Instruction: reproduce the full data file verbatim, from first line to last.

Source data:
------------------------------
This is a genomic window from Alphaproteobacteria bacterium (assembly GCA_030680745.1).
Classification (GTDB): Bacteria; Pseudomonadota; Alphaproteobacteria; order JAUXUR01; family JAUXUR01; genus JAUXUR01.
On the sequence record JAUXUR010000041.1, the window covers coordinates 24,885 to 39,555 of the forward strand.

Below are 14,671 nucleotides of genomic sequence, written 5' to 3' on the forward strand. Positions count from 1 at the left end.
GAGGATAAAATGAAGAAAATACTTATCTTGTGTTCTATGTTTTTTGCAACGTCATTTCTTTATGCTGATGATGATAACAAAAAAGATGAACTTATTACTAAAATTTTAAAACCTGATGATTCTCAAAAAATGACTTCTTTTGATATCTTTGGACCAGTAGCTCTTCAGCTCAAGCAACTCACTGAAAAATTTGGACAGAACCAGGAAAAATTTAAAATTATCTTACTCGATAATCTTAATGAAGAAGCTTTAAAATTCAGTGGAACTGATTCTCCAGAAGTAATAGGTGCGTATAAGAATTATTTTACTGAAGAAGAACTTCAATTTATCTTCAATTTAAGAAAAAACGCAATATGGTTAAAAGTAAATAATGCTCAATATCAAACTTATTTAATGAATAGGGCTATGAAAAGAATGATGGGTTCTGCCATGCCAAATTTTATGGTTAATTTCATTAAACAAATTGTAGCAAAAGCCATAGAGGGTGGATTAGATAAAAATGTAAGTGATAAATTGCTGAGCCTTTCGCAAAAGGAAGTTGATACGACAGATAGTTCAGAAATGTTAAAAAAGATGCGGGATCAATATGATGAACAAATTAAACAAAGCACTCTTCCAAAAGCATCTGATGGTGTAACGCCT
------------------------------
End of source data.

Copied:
This is a genomic window from Alphaproteobacteria bacterium (assembly GCA_030680745.1).
Classification (GTDB): Bacteria; Pseudomonadota; Alphaproteobacteria; order JAUXUR01; family JAUXUR01; genus JAUXUR01.
On the sequence record JAUXUR010000041.1, the window covers coordinates 24,885 to 39,555 of the forward strand.

Below are 14,671 nucleotides of genomic sequence, written 5' to 3' on the forward strand. Positions count from 1 at the left end.
GAGGATAAAATGAAGAAAATACTTATCTTGTGTTCTATGTTTTTTGCAACGTCATTTCTTTATGCTGATGATGATAACAAAAAAGATGAACTTATTACTAAAATTTTAAAACCTGATGATTCTCAAAAAATGACTTCTTTTGATATCTTTGGACCAGTAGCTCTTCAGCTCAAGCAACTCACTGAAAAATTTGGACAGAACCAGGAAAAATTTAAAATTATCTTACTCGATAATCTTAATGAAGAAGCTTTAAAATTCAGTGGAACTGATTCTCCAGAAGTAATAGGTGCGTATAAGAATTATTTTACTGAAGAAGAACTTCAATTTATCTTCAATTTAAGAAAAAACGCAATATGGTTAAAAGTAAATAATGCTCAATATCAAACTTATTTAATGAATAGGGCTATGAAAAGAATGATGGGTTCTGCCATGCCAAATTTTATGGTTAATTTCATTAAACAAATTGTAGCAAAAGCCATAGAGGGTGGATTAGATAAAAATGTAAGTGATAAATTGCTGAGCCTTTCGCAAAAGGAAGTTGATACGACAGATAGTTCAGAAATGTTAAAAAAGATGCGGGATCAATATGATGAACAAATTAAACAAAGCACTCTTCCAAAAGCATCTGATGGTGTAACGCCT